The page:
A large local business has made another large donation to an area food shelf. This morning Hormel Plant Manager Troy Hawkshead presented Helping Hands Founder Pastor Bob Smith a check for $5,000. The monetary donation will allow the pantry to purchase roughly 25,000 pounds of food for area families in need. Late last year the Knoxville Hormel plant donated more than 10,000 pounds of food to the Helping Hands Food Pantry as part of the KNIA/KRLS food drive.
Hawkshead says the money comes from Hormel’s corporate initiative to help alleviate hunger in the communities in which their plants are located. He says we all face issues on a daily basis but wondering where our next meal will come from should not be one of them. Hawkshead says everyone at the Knoxville plant takes their role very seriously and there are giving people at every level in the company.
Smith says this donation is proof that Christ is alive and working through the hearts of people in Marion County. He says it is the love, sharing, giving and volunteering of people locally that help them assist our less fortunate neighbors.
Helping Hands Volunteer Chuck Galeazzi says the Food Bank of Iowa reports that Knoxville is the number one food shelf in the state for the amount of product that is requested and purchased each month. According to Galeazzi, between March of 2010 and last month Helping Hands purchased 151,324 pounds of food through the state food bank. They also receive food from the Help Us Stop Hunger, or HUSH, program that allows hunters to donate their meat to local meat lockers who then pass the food on to area food shelves. In the last year, Helping Hands received more than 30,000 pounds of food from that program along with the more than 21,000 pounds of food from Walmart that has been received from the Feed America program since January.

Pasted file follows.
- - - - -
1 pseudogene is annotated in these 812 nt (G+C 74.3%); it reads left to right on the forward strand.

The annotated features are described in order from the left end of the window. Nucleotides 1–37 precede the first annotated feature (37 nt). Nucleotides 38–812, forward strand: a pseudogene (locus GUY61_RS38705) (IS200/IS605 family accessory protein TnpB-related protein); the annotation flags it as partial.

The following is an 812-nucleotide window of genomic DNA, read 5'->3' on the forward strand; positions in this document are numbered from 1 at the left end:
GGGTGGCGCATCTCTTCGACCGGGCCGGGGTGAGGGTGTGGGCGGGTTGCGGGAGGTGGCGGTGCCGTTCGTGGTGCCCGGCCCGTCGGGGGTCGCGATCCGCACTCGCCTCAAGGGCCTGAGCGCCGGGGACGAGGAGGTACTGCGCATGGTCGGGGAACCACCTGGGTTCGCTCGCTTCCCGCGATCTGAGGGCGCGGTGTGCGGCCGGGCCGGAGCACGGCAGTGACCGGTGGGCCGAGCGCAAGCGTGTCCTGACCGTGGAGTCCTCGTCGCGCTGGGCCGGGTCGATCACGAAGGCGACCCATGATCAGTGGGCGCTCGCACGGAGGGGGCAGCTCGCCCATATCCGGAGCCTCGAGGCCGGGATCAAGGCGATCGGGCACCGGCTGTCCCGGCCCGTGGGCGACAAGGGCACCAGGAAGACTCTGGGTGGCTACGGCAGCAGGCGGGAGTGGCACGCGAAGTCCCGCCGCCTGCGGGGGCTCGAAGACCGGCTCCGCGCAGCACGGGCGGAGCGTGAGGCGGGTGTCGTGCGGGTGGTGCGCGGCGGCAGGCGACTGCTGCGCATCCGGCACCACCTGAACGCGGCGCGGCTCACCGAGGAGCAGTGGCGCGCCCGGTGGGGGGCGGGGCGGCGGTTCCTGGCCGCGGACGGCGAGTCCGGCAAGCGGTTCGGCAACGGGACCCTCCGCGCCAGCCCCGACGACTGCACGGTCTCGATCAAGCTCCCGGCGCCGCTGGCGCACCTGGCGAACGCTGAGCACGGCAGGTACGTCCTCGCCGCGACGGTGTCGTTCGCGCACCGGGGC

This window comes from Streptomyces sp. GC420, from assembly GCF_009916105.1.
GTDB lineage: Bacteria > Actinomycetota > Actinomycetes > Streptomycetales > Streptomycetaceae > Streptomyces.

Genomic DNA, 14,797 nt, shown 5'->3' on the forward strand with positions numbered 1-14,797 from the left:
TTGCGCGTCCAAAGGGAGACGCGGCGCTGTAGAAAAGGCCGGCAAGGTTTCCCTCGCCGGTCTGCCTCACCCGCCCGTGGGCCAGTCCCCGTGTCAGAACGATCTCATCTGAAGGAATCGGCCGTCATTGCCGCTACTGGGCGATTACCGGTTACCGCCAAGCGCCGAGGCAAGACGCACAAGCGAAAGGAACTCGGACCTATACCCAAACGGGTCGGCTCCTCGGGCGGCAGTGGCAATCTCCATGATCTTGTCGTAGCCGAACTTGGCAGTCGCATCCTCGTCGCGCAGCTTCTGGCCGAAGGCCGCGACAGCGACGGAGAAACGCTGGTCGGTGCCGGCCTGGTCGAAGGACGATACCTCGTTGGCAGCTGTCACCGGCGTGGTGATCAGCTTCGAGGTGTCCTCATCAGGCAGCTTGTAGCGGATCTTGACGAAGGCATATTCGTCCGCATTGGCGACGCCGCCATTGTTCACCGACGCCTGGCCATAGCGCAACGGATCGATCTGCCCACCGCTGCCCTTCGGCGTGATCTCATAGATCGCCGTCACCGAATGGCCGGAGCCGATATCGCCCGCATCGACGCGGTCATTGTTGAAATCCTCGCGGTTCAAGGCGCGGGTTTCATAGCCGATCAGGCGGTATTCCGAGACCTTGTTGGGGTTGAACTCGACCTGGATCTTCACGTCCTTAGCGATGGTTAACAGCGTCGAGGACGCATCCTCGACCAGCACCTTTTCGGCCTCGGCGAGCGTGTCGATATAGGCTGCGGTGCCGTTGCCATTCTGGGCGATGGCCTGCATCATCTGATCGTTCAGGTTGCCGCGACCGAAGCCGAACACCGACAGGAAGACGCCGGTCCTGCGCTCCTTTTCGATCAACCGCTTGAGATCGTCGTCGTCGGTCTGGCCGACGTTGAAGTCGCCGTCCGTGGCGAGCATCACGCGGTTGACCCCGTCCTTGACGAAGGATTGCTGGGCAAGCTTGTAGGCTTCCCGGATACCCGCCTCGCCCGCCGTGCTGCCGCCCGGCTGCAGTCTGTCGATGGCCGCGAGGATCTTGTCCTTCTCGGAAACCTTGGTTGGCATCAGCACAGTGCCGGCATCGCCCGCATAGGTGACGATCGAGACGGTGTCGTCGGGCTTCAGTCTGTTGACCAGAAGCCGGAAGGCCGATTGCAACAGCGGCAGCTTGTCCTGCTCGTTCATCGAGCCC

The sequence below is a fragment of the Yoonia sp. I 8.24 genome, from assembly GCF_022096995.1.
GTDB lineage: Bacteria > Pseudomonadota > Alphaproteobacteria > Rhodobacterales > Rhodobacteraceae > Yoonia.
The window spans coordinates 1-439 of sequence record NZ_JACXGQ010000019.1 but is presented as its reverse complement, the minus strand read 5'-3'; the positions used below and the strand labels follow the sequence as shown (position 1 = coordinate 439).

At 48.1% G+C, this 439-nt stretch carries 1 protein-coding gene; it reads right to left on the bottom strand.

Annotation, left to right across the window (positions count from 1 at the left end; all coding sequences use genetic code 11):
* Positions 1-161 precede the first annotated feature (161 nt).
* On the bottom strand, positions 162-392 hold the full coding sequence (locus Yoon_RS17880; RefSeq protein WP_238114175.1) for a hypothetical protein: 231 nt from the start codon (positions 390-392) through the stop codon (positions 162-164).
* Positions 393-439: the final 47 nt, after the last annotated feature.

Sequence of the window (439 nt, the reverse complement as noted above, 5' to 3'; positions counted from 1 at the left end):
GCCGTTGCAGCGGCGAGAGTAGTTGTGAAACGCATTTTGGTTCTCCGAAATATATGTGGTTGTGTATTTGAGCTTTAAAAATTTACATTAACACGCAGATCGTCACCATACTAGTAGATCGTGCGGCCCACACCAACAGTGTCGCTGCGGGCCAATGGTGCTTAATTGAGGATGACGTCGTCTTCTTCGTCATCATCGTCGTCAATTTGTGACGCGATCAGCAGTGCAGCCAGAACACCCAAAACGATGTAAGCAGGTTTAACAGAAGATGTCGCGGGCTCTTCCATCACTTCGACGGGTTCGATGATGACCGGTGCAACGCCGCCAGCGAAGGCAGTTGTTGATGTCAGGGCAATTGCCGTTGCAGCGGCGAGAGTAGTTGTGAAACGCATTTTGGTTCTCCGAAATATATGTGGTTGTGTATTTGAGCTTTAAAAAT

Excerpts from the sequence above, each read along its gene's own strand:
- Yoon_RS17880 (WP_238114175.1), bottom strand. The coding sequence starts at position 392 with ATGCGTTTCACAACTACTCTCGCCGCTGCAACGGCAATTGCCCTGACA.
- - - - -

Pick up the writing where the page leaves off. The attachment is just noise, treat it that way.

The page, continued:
Julie H. Craven, Vice President of Corporate Communications at Hormel Foods says they are committed to combating the persistence of hunger in the U.S. She says each community has its own challenges, which is why they believe their plants can work with organizations on a grassroots level to help meet the residents’ needs and end hunger.
Hawkshead says it’s doing the right thing when no one is looking that really makes a difference. Smith says they are so grateful for the donation and being able to have the opportunity to continue to serve the people of Marion County.